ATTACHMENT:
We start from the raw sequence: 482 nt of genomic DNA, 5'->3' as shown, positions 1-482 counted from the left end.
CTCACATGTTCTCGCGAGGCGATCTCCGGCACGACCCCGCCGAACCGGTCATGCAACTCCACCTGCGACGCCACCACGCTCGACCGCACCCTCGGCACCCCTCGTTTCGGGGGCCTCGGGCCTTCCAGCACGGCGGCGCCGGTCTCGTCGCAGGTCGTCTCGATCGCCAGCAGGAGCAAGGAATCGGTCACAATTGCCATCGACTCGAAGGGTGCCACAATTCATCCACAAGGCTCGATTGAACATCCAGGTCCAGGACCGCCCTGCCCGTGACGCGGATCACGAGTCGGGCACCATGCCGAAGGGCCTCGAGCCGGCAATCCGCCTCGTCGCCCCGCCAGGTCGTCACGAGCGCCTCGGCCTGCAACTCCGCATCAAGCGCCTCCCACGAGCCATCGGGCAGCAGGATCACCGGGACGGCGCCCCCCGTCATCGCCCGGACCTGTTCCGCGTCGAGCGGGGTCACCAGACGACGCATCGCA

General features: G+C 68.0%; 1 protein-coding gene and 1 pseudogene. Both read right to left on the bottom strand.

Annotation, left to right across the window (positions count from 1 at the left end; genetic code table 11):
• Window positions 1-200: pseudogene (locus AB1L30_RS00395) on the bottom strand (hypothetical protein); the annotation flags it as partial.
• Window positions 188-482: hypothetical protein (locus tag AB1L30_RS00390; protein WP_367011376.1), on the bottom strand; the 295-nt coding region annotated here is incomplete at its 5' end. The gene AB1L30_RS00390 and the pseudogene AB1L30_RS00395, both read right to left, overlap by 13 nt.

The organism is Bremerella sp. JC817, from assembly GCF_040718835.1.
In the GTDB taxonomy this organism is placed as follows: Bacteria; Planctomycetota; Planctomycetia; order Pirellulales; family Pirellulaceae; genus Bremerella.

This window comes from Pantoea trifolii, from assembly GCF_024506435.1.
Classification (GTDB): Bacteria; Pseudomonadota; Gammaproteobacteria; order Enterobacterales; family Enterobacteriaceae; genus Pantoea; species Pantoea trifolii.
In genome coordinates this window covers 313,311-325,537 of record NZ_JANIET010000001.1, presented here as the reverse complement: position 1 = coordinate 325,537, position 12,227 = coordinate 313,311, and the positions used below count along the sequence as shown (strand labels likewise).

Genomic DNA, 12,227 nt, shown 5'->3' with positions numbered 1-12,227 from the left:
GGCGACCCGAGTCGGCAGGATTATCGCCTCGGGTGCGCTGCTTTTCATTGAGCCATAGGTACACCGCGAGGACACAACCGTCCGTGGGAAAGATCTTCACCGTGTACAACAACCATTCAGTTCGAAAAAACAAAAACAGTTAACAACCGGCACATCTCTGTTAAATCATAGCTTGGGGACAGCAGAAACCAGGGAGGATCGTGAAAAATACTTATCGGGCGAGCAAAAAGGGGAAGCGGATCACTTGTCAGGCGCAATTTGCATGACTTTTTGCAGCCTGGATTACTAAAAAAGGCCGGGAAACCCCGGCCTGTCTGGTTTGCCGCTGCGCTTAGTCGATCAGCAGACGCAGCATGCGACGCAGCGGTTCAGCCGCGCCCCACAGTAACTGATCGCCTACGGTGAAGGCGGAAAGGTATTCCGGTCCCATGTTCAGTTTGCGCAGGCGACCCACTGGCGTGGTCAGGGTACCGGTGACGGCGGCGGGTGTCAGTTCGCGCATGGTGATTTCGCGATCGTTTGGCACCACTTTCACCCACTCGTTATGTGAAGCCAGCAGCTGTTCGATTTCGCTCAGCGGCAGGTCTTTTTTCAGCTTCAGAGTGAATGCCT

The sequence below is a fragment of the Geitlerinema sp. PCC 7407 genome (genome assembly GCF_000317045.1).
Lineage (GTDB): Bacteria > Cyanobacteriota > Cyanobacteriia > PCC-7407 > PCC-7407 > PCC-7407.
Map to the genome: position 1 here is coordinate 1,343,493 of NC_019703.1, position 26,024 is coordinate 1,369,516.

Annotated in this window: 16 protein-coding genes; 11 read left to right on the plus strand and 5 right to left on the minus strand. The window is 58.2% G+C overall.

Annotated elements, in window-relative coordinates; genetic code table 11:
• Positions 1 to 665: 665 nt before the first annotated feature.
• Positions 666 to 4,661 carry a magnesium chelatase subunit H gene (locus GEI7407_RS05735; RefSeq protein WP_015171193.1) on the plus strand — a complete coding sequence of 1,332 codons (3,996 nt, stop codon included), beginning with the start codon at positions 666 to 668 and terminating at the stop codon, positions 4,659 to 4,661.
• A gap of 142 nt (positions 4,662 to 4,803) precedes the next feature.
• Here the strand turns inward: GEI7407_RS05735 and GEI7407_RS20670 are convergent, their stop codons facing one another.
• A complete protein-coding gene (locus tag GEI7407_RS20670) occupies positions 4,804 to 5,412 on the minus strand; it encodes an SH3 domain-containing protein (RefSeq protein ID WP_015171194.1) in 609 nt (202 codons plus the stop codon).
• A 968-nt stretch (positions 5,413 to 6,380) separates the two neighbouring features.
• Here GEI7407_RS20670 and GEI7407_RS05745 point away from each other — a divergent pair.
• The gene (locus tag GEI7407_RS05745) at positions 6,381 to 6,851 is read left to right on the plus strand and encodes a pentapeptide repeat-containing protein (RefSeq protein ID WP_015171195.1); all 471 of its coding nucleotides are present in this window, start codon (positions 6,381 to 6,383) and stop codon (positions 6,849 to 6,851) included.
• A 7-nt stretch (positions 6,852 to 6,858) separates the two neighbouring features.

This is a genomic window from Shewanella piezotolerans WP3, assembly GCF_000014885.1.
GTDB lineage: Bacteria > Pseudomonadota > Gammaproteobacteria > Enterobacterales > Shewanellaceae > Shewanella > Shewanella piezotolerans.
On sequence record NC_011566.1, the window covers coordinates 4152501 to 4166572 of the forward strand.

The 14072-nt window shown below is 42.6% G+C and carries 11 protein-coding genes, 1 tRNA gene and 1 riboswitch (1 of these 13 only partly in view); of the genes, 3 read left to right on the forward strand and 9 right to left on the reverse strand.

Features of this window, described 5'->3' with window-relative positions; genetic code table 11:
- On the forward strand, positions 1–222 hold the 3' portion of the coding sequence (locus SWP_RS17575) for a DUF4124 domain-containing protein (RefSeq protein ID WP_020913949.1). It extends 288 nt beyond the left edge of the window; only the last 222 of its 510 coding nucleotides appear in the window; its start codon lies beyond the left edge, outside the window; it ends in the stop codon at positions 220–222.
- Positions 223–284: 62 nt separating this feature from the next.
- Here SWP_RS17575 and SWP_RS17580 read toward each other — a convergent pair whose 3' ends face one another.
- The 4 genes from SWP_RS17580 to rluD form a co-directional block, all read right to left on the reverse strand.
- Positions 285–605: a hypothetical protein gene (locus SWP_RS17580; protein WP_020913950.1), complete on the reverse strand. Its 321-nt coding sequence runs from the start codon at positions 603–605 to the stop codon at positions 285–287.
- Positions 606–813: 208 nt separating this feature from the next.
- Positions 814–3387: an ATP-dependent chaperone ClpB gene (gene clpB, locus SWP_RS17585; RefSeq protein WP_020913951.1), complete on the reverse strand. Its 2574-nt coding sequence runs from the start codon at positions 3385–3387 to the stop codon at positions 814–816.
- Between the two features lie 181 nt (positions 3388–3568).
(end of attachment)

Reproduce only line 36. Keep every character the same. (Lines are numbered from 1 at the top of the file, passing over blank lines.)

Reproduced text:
- The 4 genes from SWP_RS17580 to rluD form a co-directional block, all read right to left on the reverse strand.